One does not need to search very far to find dozens of articles and books about the expected impact of AI on the workforce (or just about anything else) during the coming 20 years. Interestingly enough there are also points of view that predict the creation of jobs through AI. This particular piece from SupplyChainDigest is one of those points of view. While examples of the opposite begin the posting, the use of AI in and around the supply chain becomes the subject, along with the need for new skillsets.
‘In the supply chain at least, broad use of AI “does not mean human workers will become obsolete”.…..In support of that position, the autors cite a new book by Paul Daugherty and H. James Wilson they says debunks the widespread misconception that AI systems will replace humans in one industry after another…”While AI will be deployed to manage certain tasks, including higher-level decision making, the technology’s true power is in augmenting human capabilities – and that holds true in the supply chain,”…’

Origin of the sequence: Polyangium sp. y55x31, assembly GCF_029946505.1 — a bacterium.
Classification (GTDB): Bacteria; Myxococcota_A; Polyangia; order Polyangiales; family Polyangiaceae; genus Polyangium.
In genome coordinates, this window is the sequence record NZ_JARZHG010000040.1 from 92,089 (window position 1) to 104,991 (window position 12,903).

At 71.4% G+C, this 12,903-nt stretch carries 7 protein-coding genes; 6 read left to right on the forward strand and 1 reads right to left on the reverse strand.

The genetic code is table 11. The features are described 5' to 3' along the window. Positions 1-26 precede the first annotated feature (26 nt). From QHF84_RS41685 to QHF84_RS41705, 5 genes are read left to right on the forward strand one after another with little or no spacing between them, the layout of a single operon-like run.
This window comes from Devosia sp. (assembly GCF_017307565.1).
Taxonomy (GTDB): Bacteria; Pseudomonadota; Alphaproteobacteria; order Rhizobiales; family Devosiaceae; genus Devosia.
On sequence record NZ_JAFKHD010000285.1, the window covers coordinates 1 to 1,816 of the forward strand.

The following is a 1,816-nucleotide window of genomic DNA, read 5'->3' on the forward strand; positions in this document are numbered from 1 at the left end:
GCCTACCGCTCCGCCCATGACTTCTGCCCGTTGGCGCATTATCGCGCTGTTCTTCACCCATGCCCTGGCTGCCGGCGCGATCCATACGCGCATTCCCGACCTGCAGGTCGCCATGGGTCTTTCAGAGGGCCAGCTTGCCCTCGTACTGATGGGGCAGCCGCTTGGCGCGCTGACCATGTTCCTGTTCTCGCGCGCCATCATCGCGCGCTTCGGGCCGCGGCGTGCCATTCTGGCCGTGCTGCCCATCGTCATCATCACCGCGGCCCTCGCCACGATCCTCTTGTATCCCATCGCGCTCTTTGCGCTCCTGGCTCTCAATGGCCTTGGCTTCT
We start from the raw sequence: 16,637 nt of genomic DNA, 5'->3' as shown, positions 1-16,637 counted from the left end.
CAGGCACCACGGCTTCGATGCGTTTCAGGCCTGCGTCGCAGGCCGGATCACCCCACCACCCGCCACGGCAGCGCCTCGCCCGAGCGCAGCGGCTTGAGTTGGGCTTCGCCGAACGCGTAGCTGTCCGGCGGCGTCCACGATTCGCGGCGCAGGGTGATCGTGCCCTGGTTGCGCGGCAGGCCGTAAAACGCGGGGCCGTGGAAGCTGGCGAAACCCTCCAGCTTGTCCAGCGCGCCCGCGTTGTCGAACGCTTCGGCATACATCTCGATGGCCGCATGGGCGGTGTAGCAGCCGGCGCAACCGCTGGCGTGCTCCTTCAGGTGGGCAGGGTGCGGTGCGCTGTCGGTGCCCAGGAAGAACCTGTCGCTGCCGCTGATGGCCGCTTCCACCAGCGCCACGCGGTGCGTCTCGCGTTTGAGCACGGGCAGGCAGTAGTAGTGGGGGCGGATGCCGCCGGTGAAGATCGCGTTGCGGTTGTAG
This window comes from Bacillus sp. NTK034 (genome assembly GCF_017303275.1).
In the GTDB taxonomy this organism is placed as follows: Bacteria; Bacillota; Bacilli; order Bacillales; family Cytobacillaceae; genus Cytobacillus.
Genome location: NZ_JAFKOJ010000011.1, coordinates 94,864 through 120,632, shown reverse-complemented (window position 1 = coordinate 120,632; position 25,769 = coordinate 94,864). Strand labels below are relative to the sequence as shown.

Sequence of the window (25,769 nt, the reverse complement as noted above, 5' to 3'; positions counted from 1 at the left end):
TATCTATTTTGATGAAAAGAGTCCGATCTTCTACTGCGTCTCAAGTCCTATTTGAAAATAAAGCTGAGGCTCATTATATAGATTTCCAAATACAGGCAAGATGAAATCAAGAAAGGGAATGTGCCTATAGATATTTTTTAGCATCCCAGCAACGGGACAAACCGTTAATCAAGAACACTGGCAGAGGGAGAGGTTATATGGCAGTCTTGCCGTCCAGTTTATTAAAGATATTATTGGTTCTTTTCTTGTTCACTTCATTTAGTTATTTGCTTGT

The piece goes on to point out that a new set of job categories will be required that allow for combined use of human and machine learning power for better supply chain planning.
‘These new-age planners, in fact, will lead the charge in “moving away from a traditional supply chain operating model, which is inflexible and slow, to a new dynamic model with true end-to-end segmentation. That means planning multiple supply chains that meet the needs of specific customer micro-segments as well as managing business relationships and exceptions,” Hanifan and Timmermans write.’‘
The piece does end on a sober note about the changes ahead, need to adapt skills to take advantage of tech gains for better business outcomes, but also the reality of cost savings to be expected through AI.
Overview by Steve Murphy, Director, Commercial and Enterprise Payments Advisory Service at Mercator Advisory Group